Summary of Weird

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Weird book summary

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  • Applicable
  • Concrete Examples
  • Engaging


If you’ve ever felt like you don’t fit in, Atlantic magazine writer Olga Khazan has some people for you to meet. As a Russian-Jewish immigrant raised in rural West Texas, Khazan always felt set apart from those around her. In time, however, she learned that feeling “weird” is not such a bad thing. Khazan uses her life story, psychology research and interviews with other distinctive people, to explore the power – and struggle – of feeling different. Given self-acceptance and mental strength, Khazan explains, you can learn to make weirdness your superpower. 

About the Author

Atlantic staff writer Olga Khazan covers health, gender and science. She won the International Reporting Project’s Journalism Fellowship twice and the 2017 National Headliner Award for Magazine Online Writing.


Michael Ain did well in college, but, due to his short stature, he had a hard time getting into medical school.

Michael Ain has many remarkable accomplishments. He’s an award-winning graduate of Phillips Academy – a prestigious high school – and an honors graduate of Brown University, where he was an athlete.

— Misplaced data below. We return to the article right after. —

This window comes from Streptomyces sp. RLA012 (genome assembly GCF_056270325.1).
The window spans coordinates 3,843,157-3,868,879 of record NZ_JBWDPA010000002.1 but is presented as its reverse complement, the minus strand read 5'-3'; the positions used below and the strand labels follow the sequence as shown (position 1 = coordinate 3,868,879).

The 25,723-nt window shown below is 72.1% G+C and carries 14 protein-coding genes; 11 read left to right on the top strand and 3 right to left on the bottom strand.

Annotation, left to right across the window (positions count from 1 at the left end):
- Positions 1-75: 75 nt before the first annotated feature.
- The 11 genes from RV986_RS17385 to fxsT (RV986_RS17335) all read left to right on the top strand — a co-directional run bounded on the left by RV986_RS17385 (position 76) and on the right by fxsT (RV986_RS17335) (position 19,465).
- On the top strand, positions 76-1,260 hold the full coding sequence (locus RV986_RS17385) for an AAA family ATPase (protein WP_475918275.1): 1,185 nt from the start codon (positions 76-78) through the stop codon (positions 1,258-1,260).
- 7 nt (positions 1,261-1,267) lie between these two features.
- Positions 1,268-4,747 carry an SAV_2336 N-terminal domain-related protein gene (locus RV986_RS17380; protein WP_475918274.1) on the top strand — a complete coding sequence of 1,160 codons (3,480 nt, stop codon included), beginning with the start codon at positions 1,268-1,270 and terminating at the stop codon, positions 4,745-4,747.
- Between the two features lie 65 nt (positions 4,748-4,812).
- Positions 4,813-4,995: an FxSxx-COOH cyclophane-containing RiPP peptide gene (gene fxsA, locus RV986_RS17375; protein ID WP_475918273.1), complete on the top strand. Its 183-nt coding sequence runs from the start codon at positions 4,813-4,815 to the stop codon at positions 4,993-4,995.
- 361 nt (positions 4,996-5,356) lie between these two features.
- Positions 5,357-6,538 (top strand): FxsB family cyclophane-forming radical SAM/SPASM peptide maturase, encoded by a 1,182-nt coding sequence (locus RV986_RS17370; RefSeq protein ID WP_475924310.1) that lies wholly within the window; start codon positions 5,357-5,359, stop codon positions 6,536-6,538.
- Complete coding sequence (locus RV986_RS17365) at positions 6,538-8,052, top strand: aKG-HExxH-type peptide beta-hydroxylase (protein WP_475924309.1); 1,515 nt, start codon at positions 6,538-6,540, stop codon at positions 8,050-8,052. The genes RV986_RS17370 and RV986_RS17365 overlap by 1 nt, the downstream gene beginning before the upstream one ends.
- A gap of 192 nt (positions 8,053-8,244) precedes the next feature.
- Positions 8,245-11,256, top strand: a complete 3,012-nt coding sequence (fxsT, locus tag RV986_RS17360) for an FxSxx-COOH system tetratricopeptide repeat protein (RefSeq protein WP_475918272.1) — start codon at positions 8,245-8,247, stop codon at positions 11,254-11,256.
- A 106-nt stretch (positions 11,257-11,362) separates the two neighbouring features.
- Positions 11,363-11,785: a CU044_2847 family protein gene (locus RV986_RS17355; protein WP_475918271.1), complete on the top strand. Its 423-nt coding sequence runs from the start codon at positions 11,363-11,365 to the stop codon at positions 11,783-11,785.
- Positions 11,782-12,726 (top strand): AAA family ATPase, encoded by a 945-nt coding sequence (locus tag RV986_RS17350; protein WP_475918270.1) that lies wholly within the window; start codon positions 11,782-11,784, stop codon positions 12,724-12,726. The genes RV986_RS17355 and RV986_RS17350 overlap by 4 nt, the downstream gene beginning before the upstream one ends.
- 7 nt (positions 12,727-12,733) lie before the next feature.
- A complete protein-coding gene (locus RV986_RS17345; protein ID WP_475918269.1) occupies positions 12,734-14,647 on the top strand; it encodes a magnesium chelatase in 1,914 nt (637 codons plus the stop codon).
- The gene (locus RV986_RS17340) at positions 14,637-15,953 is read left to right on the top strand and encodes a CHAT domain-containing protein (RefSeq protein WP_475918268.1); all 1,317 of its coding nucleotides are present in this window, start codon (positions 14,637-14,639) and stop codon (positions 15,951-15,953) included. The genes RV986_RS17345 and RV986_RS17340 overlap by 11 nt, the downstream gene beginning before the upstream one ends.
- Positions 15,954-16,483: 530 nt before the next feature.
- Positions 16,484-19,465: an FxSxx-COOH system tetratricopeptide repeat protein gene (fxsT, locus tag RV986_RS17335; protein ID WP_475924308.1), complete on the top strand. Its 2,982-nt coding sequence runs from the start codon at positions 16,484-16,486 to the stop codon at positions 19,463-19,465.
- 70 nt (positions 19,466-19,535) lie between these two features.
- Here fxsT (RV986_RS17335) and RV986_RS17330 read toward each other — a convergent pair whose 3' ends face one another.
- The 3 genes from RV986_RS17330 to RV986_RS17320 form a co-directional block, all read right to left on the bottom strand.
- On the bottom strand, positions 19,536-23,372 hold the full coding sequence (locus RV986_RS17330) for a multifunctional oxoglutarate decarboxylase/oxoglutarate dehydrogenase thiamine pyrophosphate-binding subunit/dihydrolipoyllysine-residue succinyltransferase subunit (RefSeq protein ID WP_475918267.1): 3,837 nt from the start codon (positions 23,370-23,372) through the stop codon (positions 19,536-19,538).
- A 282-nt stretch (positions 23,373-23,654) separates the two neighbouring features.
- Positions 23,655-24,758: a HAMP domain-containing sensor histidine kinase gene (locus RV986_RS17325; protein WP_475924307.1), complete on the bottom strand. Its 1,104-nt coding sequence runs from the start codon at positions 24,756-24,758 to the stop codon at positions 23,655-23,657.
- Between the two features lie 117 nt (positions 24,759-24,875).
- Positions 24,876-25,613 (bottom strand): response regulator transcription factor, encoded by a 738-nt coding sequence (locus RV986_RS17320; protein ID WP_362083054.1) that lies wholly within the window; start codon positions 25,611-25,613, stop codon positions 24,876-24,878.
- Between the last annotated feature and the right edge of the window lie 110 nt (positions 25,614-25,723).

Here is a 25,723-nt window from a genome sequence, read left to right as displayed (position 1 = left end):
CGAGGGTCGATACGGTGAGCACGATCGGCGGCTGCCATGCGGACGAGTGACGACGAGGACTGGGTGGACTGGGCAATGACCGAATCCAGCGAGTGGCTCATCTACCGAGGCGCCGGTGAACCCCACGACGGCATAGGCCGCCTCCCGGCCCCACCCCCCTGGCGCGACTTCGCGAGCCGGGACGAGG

Ain wanted to attend medical school. He had excellent grades and an impressive array of college extracurricular activities. But, when he spoke with a student counselor who helped Brown students get into med school, the counselor took one look at Ain and tried to dissuade him from applying. All he saw was Ain’s height: four feet, three inches tall – about the same height as an average nine-year-old. Ain’s small stature is the result of a medical condition, achondroplasia, better known as dwarfism.

As a young boy, Ain developed an interest in medicine because of his physical condition, which required regular visits with doctors and specialists. Ain respected the physicians who treated Little People like him with consideration. He imagined himself as a doctor...

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